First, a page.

Referendum Question 3 Obscures Charter Change On Granting Pay Raises To Elected Officials, Accelerated Water Bill Payments
By John McNamara
The Common Council’s Republican Caucus Leader, Daniel Salerno, likes to preach to citizens who speak at public participation that they ought to stay, not leave after speaking on an issue, to watch the councilors “make the sausage” on selling city assets cheap, adopting a new policy or making budget decisions.
Salerno’s invitation to stay carries with it a strong undertone of condescension: the implication being that he and his GOP caucus know more and care more than any of the residents coming in to voice their concerns. When it comes to city charter change and one of the questions on November’s ballot, however, Salerno and his GOP caucus don’t want you to see the sausage being made at all.
Two of the three ballot questions are straightforward: Shall the terms of office for Mayor and Tax Collector go from two years to four years in 2017? Question 3, however, asks voters to adopt 11 separate changes. Not to worry, says Salerno, Q3 is only about “housekeeping” and”technical” alterations. There’s always the rarely noticed small print posted on the wall before going into the polling booth that you can read.
In an August 13th Sunday editorial, the New Britain Herald saw through the Stewart Administration- Salerno obfuscation for what it is. “And, if the question goes forth in its approved form, we can’t help but wonder what a voter who agrees with some of the changes but not others will do. Do voters swallow hard and say yes, ignoring objections to some proposals? Or do they vote down all of the changes, rather than approve one they find objectionable? Alderman Emmanuel Sanchez pointed out this very dilemma before he cast a dissenting vote.”
Concerns expressed in the editorial are justified. Question 3 is a menu of alterations to the city’s governing document. True. Some are technical and minor. The Board of Public Works, for example, is sensibly put back in the charter when the last charter change removed it. In succeeding years the Council has had to re-establish public works and building commissions by ordinance because the last charter referendum eliminated all but six commissions.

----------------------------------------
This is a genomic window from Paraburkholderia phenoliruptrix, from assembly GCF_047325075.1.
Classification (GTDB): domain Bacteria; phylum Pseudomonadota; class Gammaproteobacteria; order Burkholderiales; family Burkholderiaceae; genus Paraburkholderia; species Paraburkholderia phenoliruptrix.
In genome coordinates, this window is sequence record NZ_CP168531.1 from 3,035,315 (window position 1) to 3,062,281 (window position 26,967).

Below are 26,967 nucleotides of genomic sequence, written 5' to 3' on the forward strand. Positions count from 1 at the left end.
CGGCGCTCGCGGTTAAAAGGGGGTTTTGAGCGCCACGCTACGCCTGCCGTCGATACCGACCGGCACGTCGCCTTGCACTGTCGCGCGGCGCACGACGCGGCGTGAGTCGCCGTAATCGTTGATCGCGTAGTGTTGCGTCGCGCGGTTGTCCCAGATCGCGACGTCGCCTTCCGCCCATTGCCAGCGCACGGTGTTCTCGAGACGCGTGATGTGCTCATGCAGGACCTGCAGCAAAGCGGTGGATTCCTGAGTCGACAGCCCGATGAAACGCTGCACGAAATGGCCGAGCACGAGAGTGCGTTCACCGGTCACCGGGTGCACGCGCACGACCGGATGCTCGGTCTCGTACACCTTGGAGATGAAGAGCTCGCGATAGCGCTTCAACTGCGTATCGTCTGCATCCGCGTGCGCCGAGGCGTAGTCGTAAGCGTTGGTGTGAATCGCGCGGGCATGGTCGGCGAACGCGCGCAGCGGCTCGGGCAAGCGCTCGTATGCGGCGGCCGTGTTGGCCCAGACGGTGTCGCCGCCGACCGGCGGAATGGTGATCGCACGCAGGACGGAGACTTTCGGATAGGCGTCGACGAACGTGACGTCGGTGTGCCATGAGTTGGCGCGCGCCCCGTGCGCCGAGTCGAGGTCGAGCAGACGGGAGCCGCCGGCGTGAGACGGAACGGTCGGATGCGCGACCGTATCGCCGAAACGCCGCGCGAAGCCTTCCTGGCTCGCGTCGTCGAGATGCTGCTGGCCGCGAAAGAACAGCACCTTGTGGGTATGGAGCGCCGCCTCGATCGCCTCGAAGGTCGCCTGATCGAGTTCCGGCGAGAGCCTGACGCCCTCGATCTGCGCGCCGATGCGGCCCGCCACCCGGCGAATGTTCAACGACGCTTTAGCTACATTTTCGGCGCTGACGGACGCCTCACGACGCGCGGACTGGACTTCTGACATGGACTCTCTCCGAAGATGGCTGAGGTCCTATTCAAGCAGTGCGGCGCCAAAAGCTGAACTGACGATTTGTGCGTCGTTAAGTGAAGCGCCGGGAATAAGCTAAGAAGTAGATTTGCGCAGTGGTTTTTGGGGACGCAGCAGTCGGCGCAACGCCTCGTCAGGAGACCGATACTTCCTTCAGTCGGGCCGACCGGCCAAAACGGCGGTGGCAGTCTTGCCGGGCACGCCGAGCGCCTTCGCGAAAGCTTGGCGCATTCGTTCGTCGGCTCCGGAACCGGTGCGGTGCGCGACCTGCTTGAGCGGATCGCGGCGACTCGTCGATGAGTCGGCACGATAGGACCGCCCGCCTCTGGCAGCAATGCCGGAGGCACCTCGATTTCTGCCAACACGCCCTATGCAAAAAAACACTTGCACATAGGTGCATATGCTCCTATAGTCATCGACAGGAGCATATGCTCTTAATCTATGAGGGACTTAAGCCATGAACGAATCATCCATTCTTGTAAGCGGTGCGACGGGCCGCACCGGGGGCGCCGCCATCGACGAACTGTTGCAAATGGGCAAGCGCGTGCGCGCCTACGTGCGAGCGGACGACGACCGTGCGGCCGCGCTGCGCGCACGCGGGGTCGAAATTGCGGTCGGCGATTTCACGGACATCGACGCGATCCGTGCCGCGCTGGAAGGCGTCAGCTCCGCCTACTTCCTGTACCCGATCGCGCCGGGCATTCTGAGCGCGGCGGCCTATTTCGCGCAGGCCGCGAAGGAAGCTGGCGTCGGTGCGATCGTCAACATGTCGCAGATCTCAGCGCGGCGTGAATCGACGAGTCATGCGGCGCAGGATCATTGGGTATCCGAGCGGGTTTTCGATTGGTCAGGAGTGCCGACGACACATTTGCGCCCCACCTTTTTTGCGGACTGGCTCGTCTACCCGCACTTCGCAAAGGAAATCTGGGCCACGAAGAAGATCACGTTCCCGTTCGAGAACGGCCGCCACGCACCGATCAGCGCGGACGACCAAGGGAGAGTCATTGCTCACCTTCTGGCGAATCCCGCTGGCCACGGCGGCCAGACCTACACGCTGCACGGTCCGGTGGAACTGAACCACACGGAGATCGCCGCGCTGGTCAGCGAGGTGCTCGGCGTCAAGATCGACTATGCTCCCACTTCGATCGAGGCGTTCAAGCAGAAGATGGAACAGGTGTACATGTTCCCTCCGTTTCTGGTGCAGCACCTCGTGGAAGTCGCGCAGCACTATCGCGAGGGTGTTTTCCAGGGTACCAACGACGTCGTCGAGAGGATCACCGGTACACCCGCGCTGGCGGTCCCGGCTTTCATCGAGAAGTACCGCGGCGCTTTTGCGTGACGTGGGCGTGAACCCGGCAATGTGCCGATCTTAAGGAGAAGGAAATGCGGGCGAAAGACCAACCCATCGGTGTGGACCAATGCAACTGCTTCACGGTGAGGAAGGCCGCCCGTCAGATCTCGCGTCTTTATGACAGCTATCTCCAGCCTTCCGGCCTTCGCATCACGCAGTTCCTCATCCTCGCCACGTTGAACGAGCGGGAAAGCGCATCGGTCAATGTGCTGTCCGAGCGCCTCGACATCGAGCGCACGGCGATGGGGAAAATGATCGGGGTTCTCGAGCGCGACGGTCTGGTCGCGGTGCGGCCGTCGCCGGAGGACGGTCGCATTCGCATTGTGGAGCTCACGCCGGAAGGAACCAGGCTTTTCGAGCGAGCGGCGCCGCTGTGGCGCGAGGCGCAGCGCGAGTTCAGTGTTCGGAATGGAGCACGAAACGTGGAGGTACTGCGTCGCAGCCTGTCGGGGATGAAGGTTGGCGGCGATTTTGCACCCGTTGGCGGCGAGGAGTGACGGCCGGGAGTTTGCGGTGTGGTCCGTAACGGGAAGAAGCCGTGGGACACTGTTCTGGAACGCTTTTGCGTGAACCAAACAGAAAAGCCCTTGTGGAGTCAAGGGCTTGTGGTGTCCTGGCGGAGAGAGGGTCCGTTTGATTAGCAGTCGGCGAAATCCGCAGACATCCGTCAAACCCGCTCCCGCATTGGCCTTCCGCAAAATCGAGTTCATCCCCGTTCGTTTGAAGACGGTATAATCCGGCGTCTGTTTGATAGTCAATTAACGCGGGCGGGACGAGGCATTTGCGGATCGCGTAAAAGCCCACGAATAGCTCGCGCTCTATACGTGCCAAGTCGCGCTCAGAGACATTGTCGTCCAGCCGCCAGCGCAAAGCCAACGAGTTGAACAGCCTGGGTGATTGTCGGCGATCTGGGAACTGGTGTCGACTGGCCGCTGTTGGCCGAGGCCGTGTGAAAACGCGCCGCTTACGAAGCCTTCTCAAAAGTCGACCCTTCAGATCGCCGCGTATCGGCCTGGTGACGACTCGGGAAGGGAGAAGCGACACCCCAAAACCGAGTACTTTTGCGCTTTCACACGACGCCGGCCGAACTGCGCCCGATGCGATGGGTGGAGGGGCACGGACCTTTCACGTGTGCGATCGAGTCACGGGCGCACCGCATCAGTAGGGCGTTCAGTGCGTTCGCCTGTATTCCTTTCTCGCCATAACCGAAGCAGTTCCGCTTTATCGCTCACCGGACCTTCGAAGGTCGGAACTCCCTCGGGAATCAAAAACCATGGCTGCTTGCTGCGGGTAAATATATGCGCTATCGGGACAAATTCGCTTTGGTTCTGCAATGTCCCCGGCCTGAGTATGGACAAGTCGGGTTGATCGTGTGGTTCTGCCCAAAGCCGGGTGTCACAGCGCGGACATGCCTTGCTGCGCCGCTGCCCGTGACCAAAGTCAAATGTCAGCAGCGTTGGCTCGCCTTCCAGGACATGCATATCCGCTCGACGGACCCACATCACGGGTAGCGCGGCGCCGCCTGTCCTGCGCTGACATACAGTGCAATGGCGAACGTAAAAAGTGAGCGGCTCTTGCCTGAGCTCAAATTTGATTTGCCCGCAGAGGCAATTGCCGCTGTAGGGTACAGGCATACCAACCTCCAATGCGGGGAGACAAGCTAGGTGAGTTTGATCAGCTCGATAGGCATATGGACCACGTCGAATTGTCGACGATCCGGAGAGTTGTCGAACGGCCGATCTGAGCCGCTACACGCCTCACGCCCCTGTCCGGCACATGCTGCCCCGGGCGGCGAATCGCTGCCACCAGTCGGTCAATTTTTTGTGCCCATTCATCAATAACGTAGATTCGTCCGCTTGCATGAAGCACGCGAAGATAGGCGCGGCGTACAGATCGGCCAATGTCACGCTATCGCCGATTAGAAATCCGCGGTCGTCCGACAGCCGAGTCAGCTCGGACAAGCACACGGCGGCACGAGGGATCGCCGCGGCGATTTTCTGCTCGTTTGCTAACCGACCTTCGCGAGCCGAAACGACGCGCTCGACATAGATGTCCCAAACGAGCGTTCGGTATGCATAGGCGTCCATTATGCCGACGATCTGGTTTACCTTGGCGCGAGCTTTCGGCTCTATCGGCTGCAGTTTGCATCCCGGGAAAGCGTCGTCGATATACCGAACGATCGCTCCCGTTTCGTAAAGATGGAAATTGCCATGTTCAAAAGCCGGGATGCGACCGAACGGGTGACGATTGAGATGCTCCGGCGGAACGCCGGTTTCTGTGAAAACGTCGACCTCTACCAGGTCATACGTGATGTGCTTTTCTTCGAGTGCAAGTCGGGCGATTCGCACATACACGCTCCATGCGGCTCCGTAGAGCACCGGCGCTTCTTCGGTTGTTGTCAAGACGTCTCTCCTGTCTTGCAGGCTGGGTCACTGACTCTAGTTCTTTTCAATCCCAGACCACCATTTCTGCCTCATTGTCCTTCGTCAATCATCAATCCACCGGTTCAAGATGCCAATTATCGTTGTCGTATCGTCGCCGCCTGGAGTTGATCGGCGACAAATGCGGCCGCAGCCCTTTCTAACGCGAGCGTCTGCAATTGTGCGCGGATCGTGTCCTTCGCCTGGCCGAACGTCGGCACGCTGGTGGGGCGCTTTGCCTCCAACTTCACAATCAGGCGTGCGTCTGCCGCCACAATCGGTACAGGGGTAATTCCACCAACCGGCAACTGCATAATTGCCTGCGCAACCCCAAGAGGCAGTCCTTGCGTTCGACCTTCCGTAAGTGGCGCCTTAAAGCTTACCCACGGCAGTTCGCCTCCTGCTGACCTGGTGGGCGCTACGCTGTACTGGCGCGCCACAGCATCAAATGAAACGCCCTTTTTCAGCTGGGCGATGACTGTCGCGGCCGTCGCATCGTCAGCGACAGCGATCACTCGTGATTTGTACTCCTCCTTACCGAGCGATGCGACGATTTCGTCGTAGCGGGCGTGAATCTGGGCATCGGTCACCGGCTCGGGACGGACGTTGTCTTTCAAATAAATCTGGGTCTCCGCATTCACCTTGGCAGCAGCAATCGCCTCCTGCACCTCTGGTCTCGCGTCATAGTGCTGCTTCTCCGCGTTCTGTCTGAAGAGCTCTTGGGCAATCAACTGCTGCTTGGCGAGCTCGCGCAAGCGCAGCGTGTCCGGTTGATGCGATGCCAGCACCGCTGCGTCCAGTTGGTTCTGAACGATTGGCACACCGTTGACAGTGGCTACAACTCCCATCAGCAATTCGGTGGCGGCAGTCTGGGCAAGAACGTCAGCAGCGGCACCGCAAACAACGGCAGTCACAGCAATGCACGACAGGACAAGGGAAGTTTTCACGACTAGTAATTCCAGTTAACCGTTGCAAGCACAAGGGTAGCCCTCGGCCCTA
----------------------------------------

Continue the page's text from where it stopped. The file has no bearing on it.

Another change proposes that municipal budgets are to be posted on the city website and published within seven days. This guarantees sunshine in the age of the internet when the city’s website is often weeks and months behind in posting public information. It does, however, change the publication in a newspaper from four to seven days — a penny-wise and pound foolish move designed to extract minor savings but that may leave daily newspapers out.
Other elements of Question 3 are redundant and pertain to mayoral and tax collector terms already covered in Questions 1 and 2. Arguably they don’t need to be included at all but are loaded onto the ballot question when the issue has already been addressed.
Of greater concern are changes that are fraught with financial implications for taxpayers and practices at City Hall that deserve to stand on their own.
All are buried within one broad question: “Shall the City Charter be amended to make changes to conform to state statutes and make technical, administrative and other changes and clarifications?”
On closer examination certain amendments beg for more information for voters to make anything approaching an informed decision on them. Unfortunately that information is even absent in the explanatory text provided by the Town and City Clerk that voters headed to the polls to vote for President aren’t likely to ever see anyway.
By way of examples here are several key amendments to the current charter:
- One fine print change allows the Common Council to “review, establish, and act upon rates of compensation for elected officials in every even-numbered year. This would replace the current ordinance that establishes a Council compensation committee to periodically review salaries of the Mayor and other elected officials and that would revise compensation in the next elected term.
- Another amendment allows pensions for certain elected officials by revising the definition of an elected official to include a person who was appointed by the Common Council to fill a vacancy between elections.
- Two additional amendments empower the Board of Water Commissioners to change the billing cycle from semi-annually to monthly or quarterly payable within 30 days and to add 1.5% per month interest charges on delinquent bills. Arguably the Mayor and Council who should be responsible for approving changes are apparently taken off the hook when accelerating payments and charging interest are mandated in the charter. Voters need to be informed about what’s in place now and the issue deserves to stand on its own in a ballot question.